November 20, 2017 | Good to Know

This Fall continues to be an odd Toronto real estate market. Condos continue to move well, houses sub $1 million are doing very very well in the East end (they don’t really exist anywhere else in the Old City of Toronto), luxury homes – i.e. over 2 million are not fairing as well. The new Stress Test that was announced seemed to have backed buyers off a little bit more in the bracket above 1 million.  My suspicion is that this will continue into the new year likely until April, at which point the market will pick up again as the buyers and sellers will better understand that rules and that life simply carries on. Note that I do think 2018 will be a more balanced year in sales.

I’m finding that more and more home owners are holding, they are not willing to move up right now, the price gap is too large for them, this is likely very good news for Contractors and Trades.

Here is the latest for November:

Toronto Real Estate Board reported 7,118 residential sales through TREB’s MLS® System in October 2017. This result represented an above-average increase between September and October of almost 12 per cent, pointing to stronger fall market conditions.

On a year-over-year basis, October sales were down compared to 9,715 transactions in October 2016. Total sales reported through the first 10 months of 2017 amounted to 80,198 – down from 99,233 for the same time period in 2016.

“Every year we generally see a jump in sales between September and October. However, this year that increase was more pronounced than usual compared to the previous ten years. So, while the number of transactions was still down relative to last year’s record pace, it certainly does appear that sales momentum is picking up,” said Mr. Syrianos.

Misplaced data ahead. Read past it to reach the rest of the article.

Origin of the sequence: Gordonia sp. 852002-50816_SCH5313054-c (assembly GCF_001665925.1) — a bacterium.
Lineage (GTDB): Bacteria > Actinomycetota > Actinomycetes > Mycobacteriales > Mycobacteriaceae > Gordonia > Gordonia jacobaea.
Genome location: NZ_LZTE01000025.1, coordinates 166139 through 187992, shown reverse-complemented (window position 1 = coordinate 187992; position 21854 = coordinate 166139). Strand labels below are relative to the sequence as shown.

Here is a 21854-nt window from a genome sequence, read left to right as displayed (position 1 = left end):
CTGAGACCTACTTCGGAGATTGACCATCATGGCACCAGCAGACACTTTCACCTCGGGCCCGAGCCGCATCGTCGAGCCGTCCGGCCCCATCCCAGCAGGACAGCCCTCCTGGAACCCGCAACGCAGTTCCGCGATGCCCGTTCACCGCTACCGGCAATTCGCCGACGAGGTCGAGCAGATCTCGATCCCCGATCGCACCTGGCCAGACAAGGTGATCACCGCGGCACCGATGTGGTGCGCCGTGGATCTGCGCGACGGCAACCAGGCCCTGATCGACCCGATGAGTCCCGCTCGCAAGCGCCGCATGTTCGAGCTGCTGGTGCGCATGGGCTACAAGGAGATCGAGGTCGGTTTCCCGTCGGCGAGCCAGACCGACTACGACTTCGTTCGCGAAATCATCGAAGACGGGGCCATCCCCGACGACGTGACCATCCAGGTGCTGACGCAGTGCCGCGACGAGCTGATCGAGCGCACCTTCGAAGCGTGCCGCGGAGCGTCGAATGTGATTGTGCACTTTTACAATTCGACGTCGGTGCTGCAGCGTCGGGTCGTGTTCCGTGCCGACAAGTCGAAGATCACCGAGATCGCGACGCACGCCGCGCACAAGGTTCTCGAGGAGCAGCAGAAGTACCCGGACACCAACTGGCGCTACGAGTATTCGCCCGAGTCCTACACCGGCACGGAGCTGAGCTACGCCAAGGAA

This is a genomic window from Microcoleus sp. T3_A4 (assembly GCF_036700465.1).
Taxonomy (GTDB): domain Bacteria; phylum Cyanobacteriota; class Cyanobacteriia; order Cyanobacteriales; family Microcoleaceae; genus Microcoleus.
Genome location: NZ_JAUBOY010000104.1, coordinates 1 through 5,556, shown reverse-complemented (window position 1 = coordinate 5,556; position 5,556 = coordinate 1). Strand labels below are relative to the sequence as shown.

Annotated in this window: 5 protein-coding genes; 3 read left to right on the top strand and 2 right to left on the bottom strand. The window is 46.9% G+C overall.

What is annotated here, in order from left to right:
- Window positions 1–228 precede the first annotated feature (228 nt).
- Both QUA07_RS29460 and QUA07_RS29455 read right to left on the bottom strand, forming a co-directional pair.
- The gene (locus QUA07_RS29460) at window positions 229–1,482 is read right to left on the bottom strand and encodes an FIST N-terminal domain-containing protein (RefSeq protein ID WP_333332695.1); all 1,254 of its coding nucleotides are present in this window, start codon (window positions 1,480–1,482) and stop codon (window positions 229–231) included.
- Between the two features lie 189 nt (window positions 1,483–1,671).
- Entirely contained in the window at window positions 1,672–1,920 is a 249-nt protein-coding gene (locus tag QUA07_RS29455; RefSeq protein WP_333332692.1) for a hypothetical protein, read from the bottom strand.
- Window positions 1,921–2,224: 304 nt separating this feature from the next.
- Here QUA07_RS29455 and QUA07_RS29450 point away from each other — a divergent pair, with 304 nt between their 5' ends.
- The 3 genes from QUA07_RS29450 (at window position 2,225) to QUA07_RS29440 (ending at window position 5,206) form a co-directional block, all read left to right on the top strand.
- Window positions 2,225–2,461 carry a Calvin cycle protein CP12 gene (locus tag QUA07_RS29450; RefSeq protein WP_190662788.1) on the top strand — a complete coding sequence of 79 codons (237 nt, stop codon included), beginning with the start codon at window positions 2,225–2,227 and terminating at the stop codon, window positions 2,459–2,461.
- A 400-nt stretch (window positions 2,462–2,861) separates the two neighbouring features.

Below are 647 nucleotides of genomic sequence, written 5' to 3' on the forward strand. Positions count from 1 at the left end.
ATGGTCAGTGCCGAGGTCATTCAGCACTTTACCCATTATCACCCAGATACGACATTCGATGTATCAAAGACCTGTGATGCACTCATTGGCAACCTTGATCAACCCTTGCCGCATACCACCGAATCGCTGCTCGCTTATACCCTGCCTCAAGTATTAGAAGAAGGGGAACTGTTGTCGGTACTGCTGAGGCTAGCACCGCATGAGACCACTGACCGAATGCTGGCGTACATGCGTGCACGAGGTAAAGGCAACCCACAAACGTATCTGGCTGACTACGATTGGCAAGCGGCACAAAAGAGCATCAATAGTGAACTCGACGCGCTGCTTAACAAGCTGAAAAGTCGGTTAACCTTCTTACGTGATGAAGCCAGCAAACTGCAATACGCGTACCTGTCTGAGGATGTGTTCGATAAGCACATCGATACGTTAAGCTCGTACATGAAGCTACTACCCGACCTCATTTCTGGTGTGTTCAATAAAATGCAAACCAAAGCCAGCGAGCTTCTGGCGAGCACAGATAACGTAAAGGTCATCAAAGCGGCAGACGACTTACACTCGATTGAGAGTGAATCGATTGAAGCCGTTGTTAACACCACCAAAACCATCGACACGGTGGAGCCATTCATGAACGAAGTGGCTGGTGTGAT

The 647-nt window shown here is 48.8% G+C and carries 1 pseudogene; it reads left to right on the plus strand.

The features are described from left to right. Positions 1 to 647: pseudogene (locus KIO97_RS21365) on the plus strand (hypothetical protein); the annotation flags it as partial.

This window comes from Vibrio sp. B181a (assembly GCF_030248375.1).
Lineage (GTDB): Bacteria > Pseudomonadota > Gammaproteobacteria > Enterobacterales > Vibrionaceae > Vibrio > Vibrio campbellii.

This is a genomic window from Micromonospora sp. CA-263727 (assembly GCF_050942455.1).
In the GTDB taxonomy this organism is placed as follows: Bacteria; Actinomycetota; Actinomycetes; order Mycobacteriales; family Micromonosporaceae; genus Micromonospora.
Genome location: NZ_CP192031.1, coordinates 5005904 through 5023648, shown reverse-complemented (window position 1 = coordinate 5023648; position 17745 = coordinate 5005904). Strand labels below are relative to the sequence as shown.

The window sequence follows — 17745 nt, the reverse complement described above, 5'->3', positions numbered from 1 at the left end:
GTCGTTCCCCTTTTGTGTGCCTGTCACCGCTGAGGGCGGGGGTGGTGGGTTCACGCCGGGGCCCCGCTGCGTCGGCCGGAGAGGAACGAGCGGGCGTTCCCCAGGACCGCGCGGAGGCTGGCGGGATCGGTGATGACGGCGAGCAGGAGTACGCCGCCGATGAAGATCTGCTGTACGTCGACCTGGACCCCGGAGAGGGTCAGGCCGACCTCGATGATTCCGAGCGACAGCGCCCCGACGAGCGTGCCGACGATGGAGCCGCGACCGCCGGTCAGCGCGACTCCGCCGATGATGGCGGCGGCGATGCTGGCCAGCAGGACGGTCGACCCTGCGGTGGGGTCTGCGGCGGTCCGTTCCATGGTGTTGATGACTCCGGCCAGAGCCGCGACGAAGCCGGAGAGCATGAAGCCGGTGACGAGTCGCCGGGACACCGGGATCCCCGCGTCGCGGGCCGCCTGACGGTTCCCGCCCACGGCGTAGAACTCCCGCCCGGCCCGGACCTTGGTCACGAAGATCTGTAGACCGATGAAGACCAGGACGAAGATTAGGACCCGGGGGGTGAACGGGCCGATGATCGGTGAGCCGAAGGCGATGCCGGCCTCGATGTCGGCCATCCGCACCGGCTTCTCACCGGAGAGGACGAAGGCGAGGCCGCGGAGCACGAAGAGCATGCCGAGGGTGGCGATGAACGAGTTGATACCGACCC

The MLS® Home Price Index Composite benchmark price was up by 9.7 per cent on a year-over-year basis in October. Annual rates of price growth were strongest for townhouses and condominium apartments. The average selling price for October transactions was $780,104 – up by 2.3 per cent compared to the average of $762,691 in October 2016.

“The housing market in the GTA has been impacted by a number of policy changes at the provincial and federal levels. Similar to the track followed in the Greater Vancouver Area, it appears that the psychological impact of the Fair Housing Plan, including the tax on foreign buyers, is starting to unwind,” said Jason Mercer, TREB’s Director of Market Analysis.

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